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Tech: Google results hi-jacked on Firefox

McGrath of Harlow 12 Feb 09 - 04:36 PM
Joe Offer 12 Feb 09 - 04:56 PM
McGrath of Harlow 12 Feb 09 - 05:34 PM
RTim 12 Feb 09 - 05:51 PM
Joe Offer 12 Feb 09 - 06:06 PM
MartinRyan 12 Feb 09 - 06:37 PM
McGrath of Harlow 12 Feb 09 - 07:45 PM
Jeri 12 Feb 09 - 07:51 PM
Malcolm Douglas 12 Feb 09 - 08:19 PM
McGrath of Harlow 12 Feb 09 - 09:01 PM
Acme 13 Feb 09 - 11:03 AM
Acme 13 Feb 09 - 11:44 AM
Malcolm Douglas 13 Feb 09 - 01:53 PM
GUEST,.gargoyle 13 Feb 09 - 02:27 PM
McGrath of Harlow 13 Feb 09 - 05:03 PM
treewind 13 Feb 09 - 05:25 PM
McGrath of Harlow 13 Feb 09 - 05:37 PM
Acme 13 Feb 09 - 05:54 PM
Acme 13 Feb 09 - 06:29 PM
JohnInKansas 13 Feb 09 - 10:43 PM
JohnInKansas 13 Feb 09 - 11:09 PM
GUEST,.gargoyle 13 Feb 09 - 11:13 PM
Acme 14 Feb 09 - 11:41 AM
McGrath of Harlow 14 Feb 09 - 11:47 AM
Acme 14 Feb 09 - 05:06 PM
JohnInKansas 14 Feb 09 - 10:15 PM
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Subject: Tech: Google results hi-jacked on Firefox
From: McGrath of Harlow
Date: 12 Feb 09 - 04:36 PM

I assume it must be some kind of Malware, but I've just done a full scan with AVG, and nothing shows up.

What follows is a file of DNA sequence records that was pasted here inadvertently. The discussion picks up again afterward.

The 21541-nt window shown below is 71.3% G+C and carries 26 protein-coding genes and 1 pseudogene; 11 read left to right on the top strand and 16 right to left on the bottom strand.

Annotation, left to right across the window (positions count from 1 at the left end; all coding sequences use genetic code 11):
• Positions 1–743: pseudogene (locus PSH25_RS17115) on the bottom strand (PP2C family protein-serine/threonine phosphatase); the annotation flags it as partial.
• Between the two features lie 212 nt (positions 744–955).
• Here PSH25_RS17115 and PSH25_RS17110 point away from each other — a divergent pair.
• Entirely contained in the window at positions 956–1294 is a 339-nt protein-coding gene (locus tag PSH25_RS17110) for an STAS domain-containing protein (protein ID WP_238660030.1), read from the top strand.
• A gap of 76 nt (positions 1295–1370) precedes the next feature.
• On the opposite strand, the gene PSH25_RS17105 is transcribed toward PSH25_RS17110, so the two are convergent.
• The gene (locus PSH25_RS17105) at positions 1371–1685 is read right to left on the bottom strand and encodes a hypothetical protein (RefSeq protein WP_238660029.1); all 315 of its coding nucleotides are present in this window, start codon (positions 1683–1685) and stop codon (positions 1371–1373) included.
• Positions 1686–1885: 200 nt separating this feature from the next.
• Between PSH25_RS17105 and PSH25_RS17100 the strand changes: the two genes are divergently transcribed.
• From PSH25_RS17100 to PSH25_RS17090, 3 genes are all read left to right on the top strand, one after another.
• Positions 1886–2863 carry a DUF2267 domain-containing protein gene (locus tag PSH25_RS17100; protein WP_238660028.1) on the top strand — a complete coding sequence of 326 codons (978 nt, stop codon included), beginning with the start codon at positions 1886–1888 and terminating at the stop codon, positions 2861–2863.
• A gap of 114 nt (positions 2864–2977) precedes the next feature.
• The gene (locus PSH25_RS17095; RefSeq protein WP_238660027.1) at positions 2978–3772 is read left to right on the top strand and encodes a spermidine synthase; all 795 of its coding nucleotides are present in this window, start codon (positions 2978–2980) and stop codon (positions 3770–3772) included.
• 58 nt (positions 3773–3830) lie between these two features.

It's just cropped up today, and it happens on Firefox (which I normally use) and on Opera (which I use quite often), but not on Internet Explorer (which I hardly ever use).

When I try a search on Google, it takes ages to load (over 20 seconds, whereas normally it comes in a flash). When it does and I type in a search, the ordinary kind of list of answers all appear - but all the addresses are to adverts. So for example if I type in Mudcat, the address which it brings up is something called "www.monstermarketplace.com/ "

Even more puzzling - when I opened up Firefox in a different account on the same machine, it still had this enormous delay before opening up, but then opened up with the right addresses. But back on the previous account the same problem, I still gett these strange and unwelcome addresses.